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College of Law Practice Management October 22, 2010 Long term implications of the interdependence and dispersion of the world’s capital markets.

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Presentation on theme: "College of Law Practice Management October 22, 2010 Long term implications of the interdependence and dispersion of the world’s capital markets."— Presentation transcript:

1 College of Law Practice Management October 22, 2010 Long term implications of the interdependence and dispersion of the world’s capital markets

2 2 The global market for legal services  It is the aspiration of all people to improve their lot in life  People do this by investing assets  Time and money to create or use property, real and personal property, intellectual property and natural resources to turn them into financial assets to reinvest to do more of the same  We are living in the era of appropriately regulated free markets – the emerging and developing countries have adopted and are adopting this model - most importantly the BRICs  A lawyers work is at the intersection of the use and protection of assets, whether contested or consensual – we are in the engine room and the pace has been and will be white hot – the engine needs more lubrication  Demand for legal services long term will grow as the world’s financial and intellectual property assets continue to grow and natural resources become more scarce  U>S> will ong be a magnet for litigation  There is a limited supply of lawyers – admission to bar/law school classes  The principal challenge is breaking barriers to entering new markets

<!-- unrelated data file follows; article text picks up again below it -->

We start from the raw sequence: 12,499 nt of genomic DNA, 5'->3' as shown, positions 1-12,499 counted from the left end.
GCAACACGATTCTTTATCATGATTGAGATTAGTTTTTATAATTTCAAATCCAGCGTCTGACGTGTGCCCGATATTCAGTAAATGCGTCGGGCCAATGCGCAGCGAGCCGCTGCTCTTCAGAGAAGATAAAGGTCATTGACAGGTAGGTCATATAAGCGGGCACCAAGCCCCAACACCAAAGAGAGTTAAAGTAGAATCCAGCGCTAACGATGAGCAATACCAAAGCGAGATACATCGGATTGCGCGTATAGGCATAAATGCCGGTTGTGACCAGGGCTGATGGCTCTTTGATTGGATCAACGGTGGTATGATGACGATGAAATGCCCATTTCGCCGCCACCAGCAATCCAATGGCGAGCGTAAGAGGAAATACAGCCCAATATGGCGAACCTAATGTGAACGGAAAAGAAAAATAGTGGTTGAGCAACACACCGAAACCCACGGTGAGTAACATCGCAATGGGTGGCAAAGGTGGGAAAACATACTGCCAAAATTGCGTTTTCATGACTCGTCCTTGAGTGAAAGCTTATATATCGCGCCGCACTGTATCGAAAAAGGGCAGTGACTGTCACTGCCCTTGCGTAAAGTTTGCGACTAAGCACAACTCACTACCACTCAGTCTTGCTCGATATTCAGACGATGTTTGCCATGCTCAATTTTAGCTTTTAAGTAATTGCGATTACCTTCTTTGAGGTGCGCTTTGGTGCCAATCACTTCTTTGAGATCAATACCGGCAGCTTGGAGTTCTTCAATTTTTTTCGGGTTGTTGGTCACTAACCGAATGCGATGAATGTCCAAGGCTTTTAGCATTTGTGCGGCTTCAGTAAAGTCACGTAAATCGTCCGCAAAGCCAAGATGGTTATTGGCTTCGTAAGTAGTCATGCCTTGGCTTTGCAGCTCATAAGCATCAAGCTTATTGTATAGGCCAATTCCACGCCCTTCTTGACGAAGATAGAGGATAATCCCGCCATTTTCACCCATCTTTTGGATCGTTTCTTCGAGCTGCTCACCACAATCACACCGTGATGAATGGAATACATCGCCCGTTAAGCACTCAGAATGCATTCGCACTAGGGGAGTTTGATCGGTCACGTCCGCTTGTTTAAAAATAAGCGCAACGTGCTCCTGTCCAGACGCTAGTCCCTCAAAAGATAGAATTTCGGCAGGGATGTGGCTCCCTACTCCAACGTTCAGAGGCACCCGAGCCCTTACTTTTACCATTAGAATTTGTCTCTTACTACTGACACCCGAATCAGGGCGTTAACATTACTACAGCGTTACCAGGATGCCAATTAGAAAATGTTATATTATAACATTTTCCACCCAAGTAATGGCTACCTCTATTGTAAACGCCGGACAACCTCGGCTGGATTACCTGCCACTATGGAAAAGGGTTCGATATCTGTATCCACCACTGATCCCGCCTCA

3 3 The top performers  19 of Global 100 at $1 bil +  13 are AmLaw 100 firms  AmLaw 25 have captured 49% of market  Top 6 Global 100 at $11.6 bil  1.9% market share each  Have captured 15% of market  19 of AmLaw 100 now at $2 mil + PPEP; 9 at $2.5 mil +  Grew PPEP at 3%, 10x other 90  No growth in EPs  Benefit of compounding

4 4 Emerging Markets  BRIC  Brazil  Russia*  China  India  N11s  Indonesia  Phillipines  Bangladesh  Egypt  Korea  Nigeria  Turkey  Vietnam  Iran*  Mexico*  Pakistan*

5 5 The global economy in 25 years* ETAEventAcceleration since 2003 2010Brazil overtakes Italy15 years early 2011China overtakes Japan (#2)6 years early 2027China overtakes US (#1)14 years early 2027India overtakes Japan5 years early 2029Brazil overtakes Germany7 years early 2031BRICs overtake G68 years early 2032BRICs equal G7No prediction made in 2003 2034Brazil overtakes JapanWasn’t predicted 2037Russia overtakes JapanWasn’t predicted *Goldman Sachs, Global Economics Paper No: 192, December 4, 2009

6 6 Long term implications of interdependence and dispersion of world’s capital markets Five Drivers I.Clear vision/strategy to match II.Disciplined growth III.Client management IV.Talent management V.Communications management